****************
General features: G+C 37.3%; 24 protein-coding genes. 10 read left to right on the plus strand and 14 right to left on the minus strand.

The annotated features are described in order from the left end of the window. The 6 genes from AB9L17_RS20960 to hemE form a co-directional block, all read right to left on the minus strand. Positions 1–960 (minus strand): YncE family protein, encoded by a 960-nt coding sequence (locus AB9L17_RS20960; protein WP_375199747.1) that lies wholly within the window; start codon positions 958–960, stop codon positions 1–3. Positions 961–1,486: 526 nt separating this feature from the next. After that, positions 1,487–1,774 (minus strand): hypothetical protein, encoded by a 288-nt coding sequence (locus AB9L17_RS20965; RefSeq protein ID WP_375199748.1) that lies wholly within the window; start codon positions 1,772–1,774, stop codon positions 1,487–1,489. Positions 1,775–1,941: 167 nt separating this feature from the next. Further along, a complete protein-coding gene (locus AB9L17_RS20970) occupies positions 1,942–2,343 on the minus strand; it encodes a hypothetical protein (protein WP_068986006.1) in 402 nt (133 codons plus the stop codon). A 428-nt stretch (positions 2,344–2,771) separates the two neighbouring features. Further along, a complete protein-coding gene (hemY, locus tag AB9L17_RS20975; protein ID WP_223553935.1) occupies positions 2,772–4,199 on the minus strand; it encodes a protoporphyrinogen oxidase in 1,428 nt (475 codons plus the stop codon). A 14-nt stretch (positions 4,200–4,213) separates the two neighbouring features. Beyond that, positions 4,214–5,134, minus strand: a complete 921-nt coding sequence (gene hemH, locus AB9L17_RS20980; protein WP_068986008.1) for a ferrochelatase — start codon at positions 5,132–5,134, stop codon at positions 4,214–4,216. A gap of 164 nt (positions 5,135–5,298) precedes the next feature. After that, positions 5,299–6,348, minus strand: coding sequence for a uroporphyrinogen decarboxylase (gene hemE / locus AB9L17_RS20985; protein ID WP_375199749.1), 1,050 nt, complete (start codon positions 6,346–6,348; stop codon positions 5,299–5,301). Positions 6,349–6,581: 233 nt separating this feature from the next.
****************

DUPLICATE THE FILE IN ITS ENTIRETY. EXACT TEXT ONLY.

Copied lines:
General features: G+C 37.3%; 24 protein-coding genes. 10 read left to right on the plus strand and 14 right to left on the minus strand.

The annotated features are described in order from the left end of the window. The 6 genes from AB9L17_RS20960 to hemE form a co-directional block, all read right to left on the minus strand. Positions 1–960 (minus strand): YncE family protein, encoded by a 960-nt coding sequence (locus AB9L17_RS20960; protein WP_375199747.1) that lies wholly within the window; start codon positions 958–960, stop codon positions 1–3. Positions 961–1,486: 526 nt separating this feature from the next. After that, positions 1,487–1,774 (minus strand): hypothetical protein, encoded by a 288-nt coding sequence (locus AB9L17_RS20965; RefSeq protein ID WP_375199748.1) that lies wholly within the window; start codon positions 1,772–1,774, stop codon positions 1,487–1,489. Positions 1,775–1,941: 167 nt separating this feature from the next. Further along, a complete protein-coding gene (locus AB9L17_RS20970) occupies positions 1,942–2,343 on the minus strand; it encodes a hypothetical protein (protein WP_068986006.1) in 402 nt (133 codons plus the stop codon). A 428-nt stretch (positions 2,344–2,771) separates the two neighbouring features. Further along, a complete protein-coding gene (hemY, locus tag AB9L17_RS20975; protein ID WP_223553935.1) occupies positions 2,772–4,199 on the minus strand; it encodes a protoporphyrinogen oxidase in 1,428 nt (475 codons plus the stop codon). A 14-nt stretch (positions 4,200–4,213) separates the two neighbouring features. Beyond that, positions 4,214–5,134, minus strand: a complete 921-nt coding sequence (gene hemH, locus AB9L17_RS20980; protein WP_068986008.1) for a ferrochelatase — start codon at positions 5,132–5,134, stop codon at positions 4,214–4,216. A gap of 164 nt (positions 5,135–5,298) precedes the next feature. After that, positions 5,299–6,348, minus strand: coding sequence for a uroporphyrinogen decarboxylase (gene hemE / locus AB9L17_RS20985; protein ID WP_375199749.1), 1,050 nt, complete (start codon positions 6,346–6,348; stop codon positions 5,299–5,301). Positions 6,349–6,581: 233 nt separating this feature from the next.